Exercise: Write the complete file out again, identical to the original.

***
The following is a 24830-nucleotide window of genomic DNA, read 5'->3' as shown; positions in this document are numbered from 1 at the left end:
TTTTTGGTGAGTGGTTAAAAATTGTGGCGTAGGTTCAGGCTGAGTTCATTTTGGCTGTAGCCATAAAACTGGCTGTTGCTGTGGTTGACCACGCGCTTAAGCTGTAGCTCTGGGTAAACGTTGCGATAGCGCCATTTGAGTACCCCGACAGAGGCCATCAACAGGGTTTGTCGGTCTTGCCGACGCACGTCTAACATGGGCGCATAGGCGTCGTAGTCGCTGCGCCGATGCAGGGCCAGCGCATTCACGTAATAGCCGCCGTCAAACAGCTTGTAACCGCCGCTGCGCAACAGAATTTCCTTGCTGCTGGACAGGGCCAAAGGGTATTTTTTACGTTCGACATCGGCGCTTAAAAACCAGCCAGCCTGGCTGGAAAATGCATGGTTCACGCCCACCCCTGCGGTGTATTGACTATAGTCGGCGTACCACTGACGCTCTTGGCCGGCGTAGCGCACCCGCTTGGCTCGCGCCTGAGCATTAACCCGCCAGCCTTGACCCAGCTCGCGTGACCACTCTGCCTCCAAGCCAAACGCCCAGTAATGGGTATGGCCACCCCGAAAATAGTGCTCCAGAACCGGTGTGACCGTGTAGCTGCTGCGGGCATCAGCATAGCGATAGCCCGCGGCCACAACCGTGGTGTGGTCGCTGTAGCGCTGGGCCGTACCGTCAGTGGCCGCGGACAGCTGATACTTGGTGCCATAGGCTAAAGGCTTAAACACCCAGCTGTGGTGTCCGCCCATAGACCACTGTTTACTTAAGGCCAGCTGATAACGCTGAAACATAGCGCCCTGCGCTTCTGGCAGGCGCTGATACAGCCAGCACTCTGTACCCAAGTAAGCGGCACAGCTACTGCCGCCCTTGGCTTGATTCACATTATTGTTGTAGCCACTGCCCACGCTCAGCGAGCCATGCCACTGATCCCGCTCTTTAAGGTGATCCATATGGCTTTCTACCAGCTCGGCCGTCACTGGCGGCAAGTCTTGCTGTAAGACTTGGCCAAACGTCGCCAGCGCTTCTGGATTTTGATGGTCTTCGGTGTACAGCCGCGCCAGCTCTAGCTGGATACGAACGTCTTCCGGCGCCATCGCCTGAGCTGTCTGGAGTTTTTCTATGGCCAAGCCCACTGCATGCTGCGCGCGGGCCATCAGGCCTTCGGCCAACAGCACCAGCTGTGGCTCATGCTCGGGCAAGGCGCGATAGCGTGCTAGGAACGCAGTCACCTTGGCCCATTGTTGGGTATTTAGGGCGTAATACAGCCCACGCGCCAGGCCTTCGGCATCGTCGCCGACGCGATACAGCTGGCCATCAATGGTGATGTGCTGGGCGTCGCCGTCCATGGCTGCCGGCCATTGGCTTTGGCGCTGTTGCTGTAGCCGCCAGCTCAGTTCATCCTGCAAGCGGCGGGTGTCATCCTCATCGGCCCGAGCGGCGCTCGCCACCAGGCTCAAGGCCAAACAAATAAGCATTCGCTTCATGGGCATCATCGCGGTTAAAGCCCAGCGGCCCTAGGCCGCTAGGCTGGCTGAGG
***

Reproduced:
The following is a 24830-nucleotide window of genomic DNA, read 5'->3' as shown; positions in this document are numbered from 1 at the left end:
TTTTTGGTGAGTGGTTAAAAATTGTGGCGTAGGTTCAGGCTGAGTTCATTTTGGCTGTAGCCATAAAACTGGCTGTTGCTGTGGTTGACCACGCGCTTAAGCTGTAGCTCTGGGTAAACGTTGCGATAGCGCCATTTGAGTACCCCGACAGAGGCCATCAACAGGGTTTGTCGGTCTTGCCGACGCACGTCTAACATGGGCGCATAGGCGTCGTAGTCGCTGCGCCGATGCAGGGCCAGCGCATTCACGTAATAGCCGCCGTCAAACAGCTTGTAACCGCCGCTGCGCAACAGAATTTCCTTGCTGCTGGACAGGGCCAAAGGGTATTTTTTACGTTCGACATCGGCGCTTAAAAACCAGCCAGCCTGGCTGGAAAATGCATGGTTCACGCCCACCCCTGCGGTGTATTGACTATAGTCGGCGTACCACTGACGCTCTTGGCCGGCGTAGCGCACCCGCTTGGCTCGCGCCTGAGCATTAACCCGCCAGCCTTGACCCAGCTCGCGTGACCACTCTGCCTCCAAGCCAAACGCCCAGTAATGGGTATGGCCACCCCGAAAATAGTGCTCCAGAACCGGTGTGACCGTGTAGCTGCTGCGGGCATCAGCATAGCGATAGCCCGCGGCCACAACCGTGGTGTGGTCGCTGTAGCGCTGGGCCGTACCGTCAGTGGCCGCGGACAGCTGATACTTGGTGCCATAGGCTAAAGGCTTAAACACCCAGCTGTGGTGTCCGCCCATAGACCACTGTTTACTTAAGGCCAGCTGATAACGCTGAAACATAGCGCCCTGCGCTTCTGGCAGGCGCTGATACAGCCAGCACTCTGTACCCAAGTAAGCGGCACAGCTACTGCCGCCCTTGGCTTGATTCACATTATTGTTGTAGCCACTGCCCACGCTCAGCGAGCCATGCCACTGATCCCGCTCTTTAAGGTGATCCATATGGCTTTCTACCAGCTCGGCCGTCACTGGCGGCAAGTCTTGCTGTAAGACTTGGCCAAACGTCGCCAGCGCTTCTGGATTTTGATGGTCTTCGGTGTACAGCCGCGCCAGCTCTAGCTGGATACGAACGTCTTCCGGCGCCATCGCCTGAGCTGTCTGGAGTTTTTCTATGGCCAAGCCCACTGCATGCTGCGCGCGGGCCATCAGGCCTTCGGCCAACAGCACCAGCTGTGGCTCATGCTCGGGCAAGGCGCGATAGCGTGCTAGGAACGCAGTCACCTTGGCCCATTGTTGGGTATTTAGGGCGTAATACAGCCCACGCGCCAGGCCTTCGGCATCGTCGCCGACGCGATACAGCTGGCCATCAATGGTGATGTGCTGGGCGTCGCCGTCCATGGCTGCCGGCCATTGGCTTTGGCGCTGTTGCTGTAGCCGCCAGCTCAGTTCATCCTGCAAGCGGCGGGTGTCATCCTCATCGGCCCGAGCGGCGCTCGCCACCAGGCTCAAGGCCAAACAAATAAGCATTCGCTTCATGGGCATCATCGCGGTTAAAGCCCAGCGGCCCTAGGCCGCTAGGCTGGCTGAGG